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Rise and Fall of Chinese Dynasties Tied to Changes in Rainfall

The record in a stalagmite tells a tale of how previous changes in climate affected human civilization



(c)Science/AAAS

In the late ninth century a disastrous harvest precipitated by drought brought famine to China under the rule of the Tang dynasty. By A.D. 907—after nearly three centuries of rule—the dynasty fell when its emperor, Ai, was deposed, and the empire was divided. According to the atmospheric record contained in a stalagmite, one of the causes of that downfall may have been climate change.

"We think that climate played an important role in Chinese history," says paleoclimatologist Hai Cheng of the University of Minnesota, a member of the scientific team that harvested and analyzed the stalagmite from Wanxiang Cave in Gansu Province in northwest China. The stalagmite reveals, for example, that the vital rains of the Asian monsoon weakened at the time of the downfalls of the Tang, Yuan and Ming dynasties over the past 1,810 years.

"The climate acted," Cheng says, "as the last straw that broke the camel's back."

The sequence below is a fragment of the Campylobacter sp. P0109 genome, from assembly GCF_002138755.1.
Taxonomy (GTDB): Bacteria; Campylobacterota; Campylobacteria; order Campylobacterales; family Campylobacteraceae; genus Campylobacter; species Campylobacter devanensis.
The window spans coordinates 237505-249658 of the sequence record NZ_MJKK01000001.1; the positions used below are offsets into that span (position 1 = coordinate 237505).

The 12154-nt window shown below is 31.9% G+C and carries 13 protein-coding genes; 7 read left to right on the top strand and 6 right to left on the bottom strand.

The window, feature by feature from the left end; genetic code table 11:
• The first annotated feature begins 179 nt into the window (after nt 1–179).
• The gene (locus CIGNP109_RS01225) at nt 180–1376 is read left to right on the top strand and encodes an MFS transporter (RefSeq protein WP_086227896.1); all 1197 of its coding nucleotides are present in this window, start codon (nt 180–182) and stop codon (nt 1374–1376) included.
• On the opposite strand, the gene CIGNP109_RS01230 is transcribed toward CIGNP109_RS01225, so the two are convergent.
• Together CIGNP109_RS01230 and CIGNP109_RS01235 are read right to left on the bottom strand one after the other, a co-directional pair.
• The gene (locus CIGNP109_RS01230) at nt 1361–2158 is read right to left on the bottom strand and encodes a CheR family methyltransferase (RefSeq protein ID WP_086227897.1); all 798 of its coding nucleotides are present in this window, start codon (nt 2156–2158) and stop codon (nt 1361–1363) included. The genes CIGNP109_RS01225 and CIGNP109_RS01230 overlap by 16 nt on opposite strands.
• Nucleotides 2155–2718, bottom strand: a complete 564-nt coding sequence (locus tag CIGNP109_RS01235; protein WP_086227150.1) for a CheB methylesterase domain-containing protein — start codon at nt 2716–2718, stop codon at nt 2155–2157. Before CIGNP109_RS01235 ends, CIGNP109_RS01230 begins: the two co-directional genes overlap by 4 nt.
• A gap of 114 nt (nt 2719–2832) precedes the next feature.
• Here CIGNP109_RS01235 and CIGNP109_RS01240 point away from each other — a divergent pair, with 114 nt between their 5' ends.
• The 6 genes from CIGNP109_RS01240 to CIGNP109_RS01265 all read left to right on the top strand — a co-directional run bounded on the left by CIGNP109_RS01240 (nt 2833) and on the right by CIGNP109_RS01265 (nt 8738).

Composed of calcium carbonate leached from dripping water, the 4.6-inch- (11.7-centimeter-) long stalagmite preserves a record of rainfall in this region, which is on the edge of the area impacted by the Asian monsoon. The region gets less rainfall when the monsoon is mild and more when it is strong, the researchers explain today in Science.

These periods of strong and weak rains, when compared with Chinese historical records, coincide with periods of imperial turmoil or prosperity, as in the case of the expansion of the Northern Song Dynasty—a time of abundant harvests. Further, the stalagmite record matches those of glacial retreat in the Alps, sediment records from Lake Huguang Maar in southern China and droughts from Barbados to Southern France.

In fact, the collapse of the Tang Dynasty coincides with that of the Mayan civilization—both due to extreme drought. "We have demonstrated that the cave record correlates well with many other records, including the Little Ice Age in Europe, temperature changes [across the] Northern Hemisphere, and major solar variability," Cheng notes.

Fluctuations in the sun's intensity in the past seemed to play the key role in determining the strength of the Asian monsoon. The record revealed over the past 50 years, however, paints a different picture, with man-made soot and greenhouse gases determining the rains' strength.

"It is likely that the current globe warming trend or anthropogenic forcing will be accompanied by a weakening trend of Asian summer monsoons, especially in northwestern China," Cheng says. Perhaps that's why China's present rulers have been eager to act on man-made climate change.

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